Academic journal article Law and Contemporary Problems

The Case for Iterative Statutory Reform: Appraisal and the Model Business Corporation Act

Academic journal article Law and Contemporary Problems

The Case for Iterative Statutory Reform: Appraisal and the Model Business Corporation Act

Article excerpt

I

INTRODUCTION

Appraisal may be the Model Business Corporation Act's (MBCA) most distinctive and creative corporate law product in its sixty year history. (1) This right of shareholders to require the corporation to pay them the fair value of shares upon some mergers or other fundamental changes does not seem a likely candidate for a statutory success story. It is a policy provision that does not exist widely outside the United States, (2) its initial purpose has essentially disappeared, its statutory language is often the most convoluted of any section of a corporations code, and its history has been a series of statutory and judicial steps to gut its provisions. (3) Yet, through a series of changes, beginning in the late 1970s and early 1980s, and continuing through revisions in 1999 and 2006, the MBCA has shown the value that can come from an ongoing revision process of corporate law. It took several efforts to produce a remedy directed towards conflict of interest rather than providing liquidity, and there were missteps along the way. Yet, the result has brought coherence to a topic where it has been sorely lacking; the product seems to have staying power even though it has not yet been widely adopted by the states. This article examines how this shift came about, looking first at the challenges that have long plagued appraisal statutes, and then evaluating the product that has resulted from the MBCA approach.

II

THE CHALLENGES PRESENTED TO LAW REFORMERS BY THE TRADITIONAL APPRAISAL STATUTES

The appraisal process has long appeared dysfunctional to commentators and many judges. (4) In one sense, this is because there is no longer a social consensus behind the law's original purpose that a merger or other fundamental change should be a trigger to permit individual shareholders to demand that the corporation repurchase their stock, a liquidity that investors in the corporate form usually lack. (5) The array of appraisal avoidance techniques receiving legal sanction has grown over the decades in topsy-turvy ways that have undermined any coherent functioning of the appraisal process or an understanding of its purposes. An even larger contributor to this dysfunctionality is that, as this liquidity use of appraisal has diminished to the point of invisibility, appraisal has grown dramatically in a different transactional context where shareholders are guaranteed liquidity for their investment, but need protection against the conflict of interest of those in control of the corporation who are setting terms at which the minority shareholders must exit. The traditional procedures of the appraisal statute, originally put in place to make it harder for shareholders choosing to get out, now work to exacerbate the difficulty of a minority shareholder being forced out of the enterprise on terms set by the majority. Legislators have been slow to update appraisal statutes, and courts, even if more attuned to the need to keep corporate law current, have been uneven in the extent to which they have captured this fundamental shift.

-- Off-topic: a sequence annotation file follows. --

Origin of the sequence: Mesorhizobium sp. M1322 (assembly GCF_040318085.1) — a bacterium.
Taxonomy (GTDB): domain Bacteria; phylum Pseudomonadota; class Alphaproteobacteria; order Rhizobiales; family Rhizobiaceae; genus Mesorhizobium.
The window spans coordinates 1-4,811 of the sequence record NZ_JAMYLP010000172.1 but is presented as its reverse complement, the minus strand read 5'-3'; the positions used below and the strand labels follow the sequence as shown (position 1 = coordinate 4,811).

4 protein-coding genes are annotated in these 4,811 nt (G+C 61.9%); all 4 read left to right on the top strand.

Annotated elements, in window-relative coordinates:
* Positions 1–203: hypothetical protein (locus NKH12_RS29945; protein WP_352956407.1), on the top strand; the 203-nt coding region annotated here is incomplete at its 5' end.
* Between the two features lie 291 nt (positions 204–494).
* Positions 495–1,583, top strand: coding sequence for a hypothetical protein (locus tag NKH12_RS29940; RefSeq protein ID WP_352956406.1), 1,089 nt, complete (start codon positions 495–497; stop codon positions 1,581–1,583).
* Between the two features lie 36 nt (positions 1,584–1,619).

A. The Decline of the Traditional Liquidity Function of Appraisal Statutes

Appraisal statutes appeared in state statutes at the time that general incorporation statutes first gave majority shareholders in corporations a clear route to approve a merger or other fundamental change by less than a unanimous shareholder votee. (6) These statutes provided minority shareholders the ability to exit from an enterprise when the majority owners fundamentally shifted the entity's business. (7) This remedy provided, as continues to be common today, that the minority shareholders would receive the value of their shares at the time just before the merger, exclusive of any change due to the merger, thus preserving the investment value as it existed prior to the change to which the minority objected. (8)

Concern over the adverse impact on the continuing business from the corporation having to shrink the size of its capital by giving back cash to dissenters was visible early on in the appraisal context and grew over the twentieth century. …

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